A study of the experiences of middle school teachers during the initial stages of a 1:1 iPad trial.

2017-02-22T23:52:04Z (GMT) by Nicholls, Craig William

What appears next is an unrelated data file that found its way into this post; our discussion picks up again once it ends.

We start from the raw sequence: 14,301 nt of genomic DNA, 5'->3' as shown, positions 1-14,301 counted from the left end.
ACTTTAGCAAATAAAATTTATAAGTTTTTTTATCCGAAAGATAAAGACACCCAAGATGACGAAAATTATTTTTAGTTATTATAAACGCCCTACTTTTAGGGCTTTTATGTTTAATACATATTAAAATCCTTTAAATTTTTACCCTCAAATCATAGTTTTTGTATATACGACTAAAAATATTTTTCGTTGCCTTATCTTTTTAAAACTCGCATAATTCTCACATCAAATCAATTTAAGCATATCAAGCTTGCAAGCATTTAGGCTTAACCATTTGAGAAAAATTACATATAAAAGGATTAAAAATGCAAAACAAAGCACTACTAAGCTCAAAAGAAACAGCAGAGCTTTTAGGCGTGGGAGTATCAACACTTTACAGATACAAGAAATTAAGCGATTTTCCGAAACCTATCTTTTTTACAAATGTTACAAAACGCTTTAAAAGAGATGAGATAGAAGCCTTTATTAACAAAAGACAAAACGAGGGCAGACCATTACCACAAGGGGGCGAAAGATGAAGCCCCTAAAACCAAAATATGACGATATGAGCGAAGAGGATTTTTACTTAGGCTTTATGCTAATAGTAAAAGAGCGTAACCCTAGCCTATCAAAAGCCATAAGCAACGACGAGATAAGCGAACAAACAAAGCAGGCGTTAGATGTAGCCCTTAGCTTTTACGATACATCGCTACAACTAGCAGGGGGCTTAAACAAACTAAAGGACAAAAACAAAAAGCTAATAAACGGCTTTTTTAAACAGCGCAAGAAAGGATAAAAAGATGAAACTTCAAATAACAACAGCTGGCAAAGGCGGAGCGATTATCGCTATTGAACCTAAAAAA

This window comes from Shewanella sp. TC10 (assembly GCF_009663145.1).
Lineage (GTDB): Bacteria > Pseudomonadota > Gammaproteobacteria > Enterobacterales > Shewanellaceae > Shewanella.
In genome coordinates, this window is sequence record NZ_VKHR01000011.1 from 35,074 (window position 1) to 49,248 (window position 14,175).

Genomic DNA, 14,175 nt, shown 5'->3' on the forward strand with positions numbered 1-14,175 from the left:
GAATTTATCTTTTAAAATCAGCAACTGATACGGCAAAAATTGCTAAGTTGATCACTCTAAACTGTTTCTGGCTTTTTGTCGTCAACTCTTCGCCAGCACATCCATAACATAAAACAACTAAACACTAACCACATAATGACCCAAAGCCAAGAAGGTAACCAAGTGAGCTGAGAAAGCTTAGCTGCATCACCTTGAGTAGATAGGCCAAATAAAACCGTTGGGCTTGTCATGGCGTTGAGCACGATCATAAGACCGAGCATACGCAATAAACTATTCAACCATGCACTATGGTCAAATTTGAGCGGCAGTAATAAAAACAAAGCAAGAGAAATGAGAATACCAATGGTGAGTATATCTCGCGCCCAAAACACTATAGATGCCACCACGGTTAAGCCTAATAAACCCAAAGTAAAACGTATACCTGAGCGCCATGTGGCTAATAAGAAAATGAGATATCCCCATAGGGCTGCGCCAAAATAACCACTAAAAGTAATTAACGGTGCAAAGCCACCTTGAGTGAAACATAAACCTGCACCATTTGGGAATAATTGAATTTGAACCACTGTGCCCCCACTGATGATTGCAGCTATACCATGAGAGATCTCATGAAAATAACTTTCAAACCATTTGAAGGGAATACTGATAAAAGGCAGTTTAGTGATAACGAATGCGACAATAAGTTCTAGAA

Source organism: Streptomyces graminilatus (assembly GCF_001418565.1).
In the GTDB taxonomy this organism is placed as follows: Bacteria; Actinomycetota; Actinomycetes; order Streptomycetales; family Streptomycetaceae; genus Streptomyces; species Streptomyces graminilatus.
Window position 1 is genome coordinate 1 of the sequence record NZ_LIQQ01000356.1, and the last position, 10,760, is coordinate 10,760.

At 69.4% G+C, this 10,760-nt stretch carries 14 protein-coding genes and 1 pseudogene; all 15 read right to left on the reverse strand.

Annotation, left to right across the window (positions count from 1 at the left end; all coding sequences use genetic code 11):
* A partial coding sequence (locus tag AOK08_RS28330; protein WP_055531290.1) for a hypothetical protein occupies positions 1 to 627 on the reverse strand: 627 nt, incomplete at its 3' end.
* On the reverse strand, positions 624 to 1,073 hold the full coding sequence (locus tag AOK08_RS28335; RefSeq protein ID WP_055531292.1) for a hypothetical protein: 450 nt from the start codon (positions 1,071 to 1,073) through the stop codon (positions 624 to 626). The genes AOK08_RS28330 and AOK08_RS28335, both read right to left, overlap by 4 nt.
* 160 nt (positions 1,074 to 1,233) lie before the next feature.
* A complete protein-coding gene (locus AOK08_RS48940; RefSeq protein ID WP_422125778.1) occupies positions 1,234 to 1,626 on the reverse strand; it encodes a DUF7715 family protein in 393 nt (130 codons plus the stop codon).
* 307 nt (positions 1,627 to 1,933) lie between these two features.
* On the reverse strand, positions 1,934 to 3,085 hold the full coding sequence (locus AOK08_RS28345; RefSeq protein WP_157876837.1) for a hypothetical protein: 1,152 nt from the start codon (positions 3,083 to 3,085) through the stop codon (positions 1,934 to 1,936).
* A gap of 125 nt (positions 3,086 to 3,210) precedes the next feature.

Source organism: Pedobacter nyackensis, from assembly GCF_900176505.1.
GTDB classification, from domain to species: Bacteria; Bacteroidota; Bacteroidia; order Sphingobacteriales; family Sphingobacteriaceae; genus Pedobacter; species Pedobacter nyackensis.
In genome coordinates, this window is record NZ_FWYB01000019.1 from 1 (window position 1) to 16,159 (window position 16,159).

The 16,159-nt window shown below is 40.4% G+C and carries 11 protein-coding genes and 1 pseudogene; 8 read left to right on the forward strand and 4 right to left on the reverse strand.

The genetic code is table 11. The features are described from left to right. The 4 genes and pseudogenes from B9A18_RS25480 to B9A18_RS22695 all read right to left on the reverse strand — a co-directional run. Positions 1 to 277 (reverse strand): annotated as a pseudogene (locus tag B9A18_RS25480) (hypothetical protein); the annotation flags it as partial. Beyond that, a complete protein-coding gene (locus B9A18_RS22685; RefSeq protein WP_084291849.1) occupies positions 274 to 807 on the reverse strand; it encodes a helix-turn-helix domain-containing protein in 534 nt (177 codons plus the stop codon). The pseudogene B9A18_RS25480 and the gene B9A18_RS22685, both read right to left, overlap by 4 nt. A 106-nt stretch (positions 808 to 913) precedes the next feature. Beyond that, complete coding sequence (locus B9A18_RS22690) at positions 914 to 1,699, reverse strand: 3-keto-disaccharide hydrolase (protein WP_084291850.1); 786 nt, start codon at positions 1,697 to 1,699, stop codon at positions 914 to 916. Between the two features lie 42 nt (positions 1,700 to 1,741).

Since the early 1980’s educational institutions around the globe have invested large amounts of both time and money into the exploration and implementation of a vast range of technological programs. This study focused on the recent and rapidly proliferating phenomenon, the 1:1 iPad program. These programs are characterised by each learner and teacher in a classroom using an iPad as part of daily routine. Since Apple released the first iPad in 2010 there have been studies and trials of this technology in classrooms in a variety of configurations. An investigation into the experiences of educators during these trials has been missing from the discussion and as such this study focused on the experiences of the teacher within the initial stages of a 1:1 iPad trial. It aimed to gain a better understanding of teachers’ attitudes towards the use of iPads in their classrooms and their experiences working in a 1:1 environment. The investigation occurred at the Country campus of Castle College, a multi-campus independent school found in the south-eastern suburbs of Melbourne, Australia. It focused on the experiences of six middle school (Years 5 – 8) teachers from this campus. In 2012, Castle College implemented a 1:1 iPad trial with all Years 5 – 11 students and teachers at the Country campus. This decision represented a significant change in approach for the college and potentially steep learning curve for the teachers involved. In conducting this qualitative case study, data was collected during the initial six months of the iPad trial through observations, semi-structured interviews and questionnaires. Taking this approach created an opportunity to explore the participants’ experiences when integrating iPads into their classes for the first time. This study found that implementing a 1:1 iPad trial, perhaps unsurprisingly, increased the workload of the teachers involved. The participants generally felt that the teaching in a 1:1 iPad environment allowed them to move their students through the curriculum with greater depth and speed. This was achieved through students accessing online resources, creating content and an increase in communication (created by students having easy access to their email). In what could be considered a surprise, these benefits created a situation where an increased workload was generally deemed acceptable by the participants. This study also confirmed the findings of other studies; in that the importance of professional learning when implementing a new technological initiative into a school cannot be overstated. The study does, however, bring a new slant to the discussion in the form of introducing technological domestication theory and the potential to use this to sculpt and target individual professional learning experiences for educators. This however was not the main focus of this study, and further investigation into this area, including developing a matrix of behaviour and a skills checklist, would be beneficial.